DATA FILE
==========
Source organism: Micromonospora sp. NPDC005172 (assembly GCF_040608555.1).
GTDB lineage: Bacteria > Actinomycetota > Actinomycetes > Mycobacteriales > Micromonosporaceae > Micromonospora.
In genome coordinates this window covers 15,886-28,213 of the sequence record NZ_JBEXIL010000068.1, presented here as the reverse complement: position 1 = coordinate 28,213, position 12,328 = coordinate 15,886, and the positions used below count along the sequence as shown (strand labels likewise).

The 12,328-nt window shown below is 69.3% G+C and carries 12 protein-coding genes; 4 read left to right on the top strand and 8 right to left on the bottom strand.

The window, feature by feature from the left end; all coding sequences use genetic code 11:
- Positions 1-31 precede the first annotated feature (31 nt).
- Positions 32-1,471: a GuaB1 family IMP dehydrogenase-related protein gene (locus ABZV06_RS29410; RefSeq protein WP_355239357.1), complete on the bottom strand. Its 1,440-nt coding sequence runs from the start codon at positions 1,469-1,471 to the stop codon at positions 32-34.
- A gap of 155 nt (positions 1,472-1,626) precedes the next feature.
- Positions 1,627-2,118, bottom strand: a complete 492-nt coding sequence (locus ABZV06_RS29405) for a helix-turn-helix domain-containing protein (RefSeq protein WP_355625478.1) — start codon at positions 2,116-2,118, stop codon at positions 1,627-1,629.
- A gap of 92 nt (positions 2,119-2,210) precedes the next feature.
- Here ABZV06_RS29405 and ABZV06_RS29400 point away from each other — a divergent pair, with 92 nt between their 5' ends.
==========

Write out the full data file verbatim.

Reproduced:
Source organism: Micromonospora sp. NPDC005172 (assembly GCF_040608555.1).
GTDB lineage: Bacteria > Actinomycetota > Actinomycetes > Mycobacteriales > Micromonosporaceae > Micromonospora.
In genome coordinates this window covers 15,886-28,213 of the sequence record NZ_JBEXIL010000068.1, presented here as the reverse complement: position 1 = coordinate 28,213, position 12,328 = coordinate 15,886, and the positions used below count along the sequence as shown (strand labels likewise).

The 12,328-nt window shown below is 69.3% G+C and carries 12 protein-coding genes; 4 read left to right on the top strand and 8 right to left on the bottom strand.

The window, feature by feature from the left end; all coding sequences use genetic code 11:
- Positions 1-31 precede the first annotated feature (31 nt).
- Positions 32-1,471: a GuaB1 family IMP dehydrogenase-related protein gene (locus ABZV06_RS29410; RefSeq protein WP_355239357.1), complete on the bottom strand. Its 1,440-nt coding sequence runs from the start codon at positions 1,469-1,471 to the stop codon at positions 32-34.
- A gap of 155 nt (positions 1,472-1,626) precedes the next feature.
- Positions 1,627-2,118, bottom strand: a complete 492-nt coding sequence (locus ABZV06_RS29405) for a helix-turn-helix domain-containing protein (RefSeq protein WP_355625478.1) — start codon at positions 2,116-2,118, stop codon at positions 1,627-1,629.
- A gap of 92 nt (positions 2,119-2,210) precedes the next feature.
- Here ABZV06_RS29405 and ABZV06_RS29400 point away from each other — a divergent pair, with 92 nt between their 5' ends.